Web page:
Following flooding in Tanzania’s central Dodoma region in March 2014, which caused several deaths and destruction, including the derailment of a train , further flooding has occurred, this time in the coastal city of Dar es Salaam.
A storm warning was issued by the Tanzania Meteorology Agency (TMA) on Friday 11 April, advising residents of the coastal and southern regions of the country, including suburbs of Dar es Salaam, to expect three days of heavy rainfall, leading to flooding in some areas. Rainfall exceeding 50mm (2”) in 24 hours was forecast, along with storm surges exceeding 2m (6ft)
TMA Acting Director-General, Dr Agnes Kijazi, said that the ongoing rains are normal for the wet season that lasts through to May, but that higher than average rainfall can be expected until Monday.
Rainfall of 131mm (5.1”) in 24 hours was recorded at the airport and 135mm (5.3”) at the port of Dar es Salaam over the weekend.
On Saturday, the Mpiji Bridge at Bunju B in Kinondoni district was washed away by floodwaters, stranding passengers and tourists headed for Bagamoyo, north of Dar es Salaam, while the road linking Chanika and Mbagala was rendered impassable.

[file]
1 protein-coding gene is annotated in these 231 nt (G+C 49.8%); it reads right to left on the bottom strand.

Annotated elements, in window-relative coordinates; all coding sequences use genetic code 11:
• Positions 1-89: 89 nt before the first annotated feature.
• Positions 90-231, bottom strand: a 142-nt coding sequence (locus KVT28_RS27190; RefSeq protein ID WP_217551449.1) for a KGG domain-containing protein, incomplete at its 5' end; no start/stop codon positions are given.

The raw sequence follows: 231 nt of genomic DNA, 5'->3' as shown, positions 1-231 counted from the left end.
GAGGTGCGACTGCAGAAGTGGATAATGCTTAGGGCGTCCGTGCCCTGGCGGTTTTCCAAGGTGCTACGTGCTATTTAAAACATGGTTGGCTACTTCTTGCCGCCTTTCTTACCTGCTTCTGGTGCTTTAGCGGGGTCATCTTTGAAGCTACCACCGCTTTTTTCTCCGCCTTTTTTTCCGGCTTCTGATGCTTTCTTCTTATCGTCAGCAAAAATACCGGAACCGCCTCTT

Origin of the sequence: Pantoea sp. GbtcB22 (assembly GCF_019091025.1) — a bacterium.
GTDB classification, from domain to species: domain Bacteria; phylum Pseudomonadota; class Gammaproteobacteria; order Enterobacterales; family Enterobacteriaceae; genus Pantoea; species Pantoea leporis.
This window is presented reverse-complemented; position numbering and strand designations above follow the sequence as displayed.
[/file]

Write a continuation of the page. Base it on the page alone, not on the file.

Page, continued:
The floods in Dar Es Salaam are crazy! pic.twitter.com/1nzMhhBOkX
— Alan Kasujja – BBC (@kasujja) April 13, 2014
Tanzanian Minister of Works John Magufuli and Dar es Salaam Regional Commissioner Said Meck Sadick visited the site of the bridge wash-away to establish the extent of the damage caused by torrential rains that started on Friday.
“We have been here since morning and we have seen the extent of damage on the road. At around 8am only three metres (10ft) of the tarmac had been washed away … but by 1pm about 30 metres (100ft) of the tarmac had already been destroyed … and the damage continues,” the Minister said.
He announced that the new Bagamoyo road would be closed for two days to pave the way for reconstruction of the Mpiji Bridge, and urged bus operators and private vehicle owners travelling to Bagamoyo to use the feeder roads that pass through Bunju via Kibaha.
Speaking on the death toll caused by the rains Sadick said initial reports showed that at least eight people had died in the Dar es Salaam environs, seven of whom were swept away by floodwaters as they attempted to cross swollen rivers. Reports indicate that five of the dead were children, and it has also been reported elsewhere that the death toll may be up to ten people.
Dar Rapid Transit (DART) project manager with China Civil Engineering Construction Corporation (CCECC) Tanzania, Li Qiaojia said the company had lost US$30,000 worth of equipment to the floods.
Meanwhile, in central Tanzania, hundreds of people were displaced earlier in the week by floods in villages near Bukoba, Kagera Region after heavy rainfall estimated at 65mm (2.5”) triggered floods that destroyed 50 houses.